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5 Steps to Cold Calling Your Way to More Business

PhoneTo call or not?

As someone who cold called her way to a job during the spaghetti days of graduate school, I can say that this technique can work if you do it right.

Recently, I read a 51-page e-book by Martha Retallick, a Tucson, Arizona-based freelance photographer and graphic designer.

As her business started to slide along with the economy, she tried a number of tactics—including advertising, direct mail, mentoring, networking, and publicity—to get new clients. When those ideas failed for various reasons, she turned to the often-dreaded task of cold calling.

And it worked.

In the Freelancer’s Guide to Finding New Clients—her how-to guide on cold calling—Retallick outlines a five-step process for growing your business.

Step 1: Create Your Ideal Client Profile

Step 2: Find Lead Lists

Step 3: Script Calls

Step 4: Make Calls

Step 5: Follow Up

I’ll share some of her suggestions from each section so you can get an idea if this is a book you need to build your own business.

Step 1: Create Your Ideal Client Profile

In the first step, Retallick suggests that readers determine characteristics of their ideal clients. These details can include any of the following:

  • a target company’s annual revenues,
  • whether the organization is a start-up or mature,
  • location of the company,
  • the company’s industry,
  • whether the company is privately held or publicly traded, and more.

Creating an ideal client profile early in the process can save you from contacting companies that can’t afford, or aren’t interested in, certain services or products.

Most importantly, identifying your target market can increase your conversion rate while saving you precious business-building time.

Step 2: Find Lead Lists

Lists of potential leads can be found in association and Chamber of Commerce directories, on websites, and in the news.

Retallick suggests setting up Google Alerts to track specific target industries that interest you and contain your potential clients. Once you get your materials ready and the names gathered, it’s time to figure out what to say.

Step 3: Script Calls

To get ready for cold calls, write up a short script that introduces yourself and your service or product. The book provides specific examples for a variety of situations. For example, Retallick provides this likely situation followed by a sample script:

Situation:

Tom. You met him at a business event, and you think you can help create a better online ordering system for his company. He asked you to call next week. Once you reach Tom, here’s what to say:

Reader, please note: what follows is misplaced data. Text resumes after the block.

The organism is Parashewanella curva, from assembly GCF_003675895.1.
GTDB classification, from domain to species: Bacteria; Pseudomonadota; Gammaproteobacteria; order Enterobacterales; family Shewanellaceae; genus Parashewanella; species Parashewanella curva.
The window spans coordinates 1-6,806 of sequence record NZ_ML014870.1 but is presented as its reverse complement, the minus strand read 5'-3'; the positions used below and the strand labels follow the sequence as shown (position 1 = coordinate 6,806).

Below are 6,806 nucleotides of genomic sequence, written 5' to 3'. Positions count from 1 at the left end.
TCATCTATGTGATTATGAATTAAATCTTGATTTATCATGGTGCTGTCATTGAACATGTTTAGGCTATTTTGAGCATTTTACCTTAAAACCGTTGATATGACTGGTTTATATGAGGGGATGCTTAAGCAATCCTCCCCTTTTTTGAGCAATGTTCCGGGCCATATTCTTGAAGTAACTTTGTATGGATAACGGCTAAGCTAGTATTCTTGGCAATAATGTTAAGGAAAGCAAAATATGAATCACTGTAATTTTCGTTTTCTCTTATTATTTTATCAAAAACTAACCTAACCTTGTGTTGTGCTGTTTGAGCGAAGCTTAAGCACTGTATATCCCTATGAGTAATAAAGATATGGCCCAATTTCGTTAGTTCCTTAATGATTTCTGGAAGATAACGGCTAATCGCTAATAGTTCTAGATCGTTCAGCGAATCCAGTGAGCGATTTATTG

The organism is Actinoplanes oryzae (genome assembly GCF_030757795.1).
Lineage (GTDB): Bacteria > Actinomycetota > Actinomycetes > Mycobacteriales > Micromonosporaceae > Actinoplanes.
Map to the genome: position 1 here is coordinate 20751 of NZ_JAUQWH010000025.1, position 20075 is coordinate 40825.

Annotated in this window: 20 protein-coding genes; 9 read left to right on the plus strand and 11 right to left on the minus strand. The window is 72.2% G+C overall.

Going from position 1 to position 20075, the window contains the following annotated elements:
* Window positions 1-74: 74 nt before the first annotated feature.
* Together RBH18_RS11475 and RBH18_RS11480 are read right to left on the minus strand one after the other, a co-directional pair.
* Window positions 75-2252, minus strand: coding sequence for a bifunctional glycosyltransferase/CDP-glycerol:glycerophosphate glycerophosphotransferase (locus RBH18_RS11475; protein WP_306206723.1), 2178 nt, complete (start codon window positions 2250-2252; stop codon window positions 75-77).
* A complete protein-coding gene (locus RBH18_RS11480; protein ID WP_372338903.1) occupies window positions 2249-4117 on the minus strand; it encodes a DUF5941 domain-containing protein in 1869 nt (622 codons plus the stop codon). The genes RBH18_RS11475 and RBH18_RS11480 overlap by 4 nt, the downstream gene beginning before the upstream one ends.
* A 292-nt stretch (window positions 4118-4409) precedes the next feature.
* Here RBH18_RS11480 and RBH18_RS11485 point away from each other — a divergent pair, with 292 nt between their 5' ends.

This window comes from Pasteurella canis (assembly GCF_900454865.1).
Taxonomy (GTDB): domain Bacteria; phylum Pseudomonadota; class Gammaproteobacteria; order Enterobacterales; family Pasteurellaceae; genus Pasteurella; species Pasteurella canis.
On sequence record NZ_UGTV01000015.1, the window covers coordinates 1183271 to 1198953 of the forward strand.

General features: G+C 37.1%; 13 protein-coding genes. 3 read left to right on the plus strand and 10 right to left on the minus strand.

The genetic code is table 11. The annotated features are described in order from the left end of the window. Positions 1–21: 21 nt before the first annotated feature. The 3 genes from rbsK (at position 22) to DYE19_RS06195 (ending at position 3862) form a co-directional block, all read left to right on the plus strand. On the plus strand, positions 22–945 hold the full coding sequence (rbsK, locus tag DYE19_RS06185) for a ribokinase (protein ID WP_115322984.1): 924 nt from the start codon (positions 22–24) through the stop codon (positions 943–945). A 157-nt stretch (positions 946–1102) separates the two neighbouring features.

Sample Script:

You: “Tom, this is Shirley Shopping Cart. We met at the Business-to- Business Mixer last Thursday, and you mentioned that your company needed a better online ordering system.”

A script can help prevent you from fumbling out of nervousness during a call and encourage you to hone your elevator pitch.

Even if you don’t need to use it when you make the actual call, writing a script can help you narrow your focus so you can connect with your target market.

Step 4: Make Calls

With your ideal client identified, your call list ready, and your script written, you are steps closer to reaching the right person and converting them into a client. However, making the phone calls is the step most business owners dread. Calling someone you’ve never met in order to get new business can be scary, dull, or frightening.

The bad news is, although the numbers can change, roughly 90% of the people you contact will not contact you back. The good news is that you do not need a 100% response rate to achieve success.

A small percentage of those you contact will express interest and could become profitable long-term clients.

If calling someone scares you, this book about feeling the fear and doing it anyway might help.

Step 5: Follow Up

To succeed at this step, it’s important to have contact management software or, at the very least, a system. If you are a bootstrapping startup, an Excel spreadsheet may work well until you can afford more sophisticated software.

One business owner I know prefers to conduct call-mail-call campaigns.

At first, she’ll make a phone call and see if she can speak with the contact. If not, she’ll leave a message. Then, she’ll snail mail a relevant item (filled with informational value) to the contact. After a certain period of time, she’ll call the contact back to follow up.

You’d be surprised how many people will take the call after receiving the item.

The item can be a book (my preference) or something else that the prospect will find useful to their work.

What are you supposed to do after making the initial cold call?

If you receive a positive response—even if it’s not an immediate yes—Retallick suggests using the following ideas for keeping in touch:

1.   Adding them to your e-mail newsletter or podcast lists. (Ask for permission first!)

2.   Making periodic “keep-in-touch” phone calls and e-mails.

3.   Inviting them to attend events with you.

4.   Including them in your direct mailings.

5.   Sharing if you see a useful article or website link.

6.   Adding them to your Twitter feed.

7.   Adding them to the RSS feed for your blog.

8.   Inviting them to join your LinkedIn network and/or Facebook friends.

Although I might change the word “freelance” to “consultant” or “small business owner” in the title, this book provides a comprehensive outline of what you need to do to succeed in growing your business with a cold calling plan.

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Image: Pete Prodoehl via Flickr, Creative Commons

Deborah Ager manages niche affiliate websites, publishes a nationally known poetry magazine, owns ClickWisdom, and authored a book of poetry (Midnight Voices). She likes connecting on Twitter.


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